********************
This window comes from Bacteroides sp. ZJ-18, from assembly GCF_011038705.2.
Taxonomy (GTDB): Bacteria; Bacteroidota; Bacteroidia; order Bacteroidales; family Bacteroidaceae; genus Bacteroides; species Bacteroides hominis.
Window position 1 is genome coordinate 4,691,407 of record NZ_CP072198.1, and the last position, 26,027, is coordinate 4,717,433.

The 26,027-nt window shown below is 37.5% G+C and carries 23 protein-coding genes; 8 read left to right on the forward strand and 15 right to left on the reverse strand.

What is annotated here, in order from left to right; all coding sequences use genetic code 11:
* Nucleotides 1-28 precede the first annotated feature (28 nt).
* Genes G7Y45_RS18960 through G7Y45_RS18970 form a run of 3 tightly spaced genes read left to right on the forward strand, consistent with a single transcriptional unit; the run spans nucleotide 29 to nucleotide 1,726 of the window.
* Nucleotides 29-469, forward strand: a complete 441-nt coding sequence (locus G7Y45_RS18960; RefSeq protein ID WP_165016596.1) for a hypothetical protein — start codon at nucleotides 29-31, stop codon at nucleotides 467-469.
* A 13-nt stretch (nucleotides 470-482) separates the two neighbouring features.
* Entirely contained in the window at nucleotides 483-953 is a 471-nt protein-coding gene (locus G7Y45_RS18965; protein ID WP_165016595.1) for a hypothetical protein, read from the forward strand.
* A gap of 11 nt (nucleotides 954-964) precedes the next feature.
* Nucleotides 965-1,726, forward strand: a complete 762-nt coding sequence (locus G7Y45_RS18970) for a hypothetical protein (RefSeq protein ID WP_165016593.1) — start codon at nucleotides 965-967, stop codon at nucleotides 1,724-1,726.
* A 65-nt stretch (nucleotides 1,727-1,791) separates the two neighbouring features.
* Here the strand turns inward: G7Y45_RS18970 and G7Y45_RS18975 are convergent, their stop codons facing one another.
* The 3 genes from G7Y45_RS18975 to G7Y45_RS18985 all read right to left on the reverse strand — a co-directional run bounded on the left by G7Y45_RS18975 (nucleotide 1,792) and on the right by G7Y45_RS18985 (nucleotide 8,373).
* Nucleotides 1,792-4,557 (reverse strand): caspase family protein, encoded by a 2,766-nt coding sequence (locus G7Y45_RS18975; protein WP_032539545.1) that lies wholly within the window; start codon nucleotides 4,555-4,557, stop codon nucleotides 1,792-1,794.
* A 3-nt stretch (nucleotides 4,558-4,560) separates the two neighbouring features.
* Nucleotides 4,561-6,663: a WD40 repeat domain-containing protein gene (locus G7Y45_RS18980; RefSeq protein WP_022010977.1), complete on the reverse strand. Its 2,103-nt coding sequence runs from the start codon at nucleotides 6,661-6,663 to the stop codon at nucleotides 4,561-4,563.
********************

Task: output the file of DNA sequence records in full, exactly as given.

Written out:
This window comes from Bacteroides sp. ZJ-18, from assembly GCF_011038705.2.
Taxonomy (GTDB): Bacteria; Bacteroidota; Bacteroidia; order Bacteroidales; family Bacteroidaceae; genus Bacteroides; species Bacteroides hominis.
Window position 1 is genome coordinate 4,691,407 of record NZ_CP072198.1, and the last position, 26,027, is coordinate 4,717,433.

The 26,027-nt window shown below is 37.5% G+C and carries 23 protein-coding genes; 8 read left to right on the forward strand and 15 right to left on the reverse strand.

What is annotated here, in order from left to right; all coding sequences use genetic code 11:
* Nucleotides 1-28 precede the first annotated feature (28 nt).
* Genes G7Y45_RS18960 through G7Y45_RS18970 form a run of 3 tightly spaced genes read left to right on the forward strand, consistent with a single transcriptional unit; the run spans nucleotide 29 to nucleotide 1,726 of the window.
* Nucleotides 29-469, forward strand: a complete 441-nt coding sequence (locus G7Y45_RS18960; RefSeq protein ID WP_165016596.1) for a hypothetical protein — start codon at nucleotides 29-31, stop codon at nucleotides 467-469.
* A 13-nt stretch (nucleotides 470-482) separates the two neighbouring features.
* Entirely contained in the window at nucleotides 483-953 is a 471-nt protein-coding gene (locus G7Y45_RS18965; protein ID WP_165016595.1) for a hypothetical protein, read from the forward strand.
* A gap of 11 nt (nucleotides 954-964) precedes the next feature.
* Nucleotides 965-1,726, forward strand: a complete 762-nt coding sequence (locus G7Y45_RS18970) for a hypothetical protein (RefSeq protein ID WP_165016593.1) — start codon at nucleotides 965-967, stop codon at nucleotides 1,724-1,726.
* A 65-nt stretch (nucleotides 1,727-1,791) separates the two neighbouring features.
* Here the strand turns inward: G7Y45_RS18970 and G7Y45_RS18975 are convergent, their stop codons facing one another.
* The 3 genes from G7Y45_RS18975 to G7Y45_RS18985 all read right to left on the reverse strand — a co-directional run bounded on the left by G7Y45_RS18975 (nucleotide 1,792) and on the right by G7Y45_RS18985 (nucleotide 8,373).
* Nucleotides 1,792-4,557 (reverse strand): caspase family protein, encoded by a 2,766-nt coding sequence (locus G7Y45_RS18975; protein WP_032539545.1) that lies wholly within the window; start codon nucleotides 4,555-4,557, stop codon nucleotides 1,792-1,794.
* A 3-nt stretch (nucleotides 4,558-4,560) separates the two neighbouring features.
* Nucleotides 4,561-6,663: a WD40 repeat domain-containing protein gene (locus G7Y45_RS18980; RefSeq protein WP_022010977.1), complete on the reverse strand. Its 2,103-nt coding sequence runs from the start codon at nucleotides 6,661-6,663 to the stop codon at nucleotides 4,561-4,563.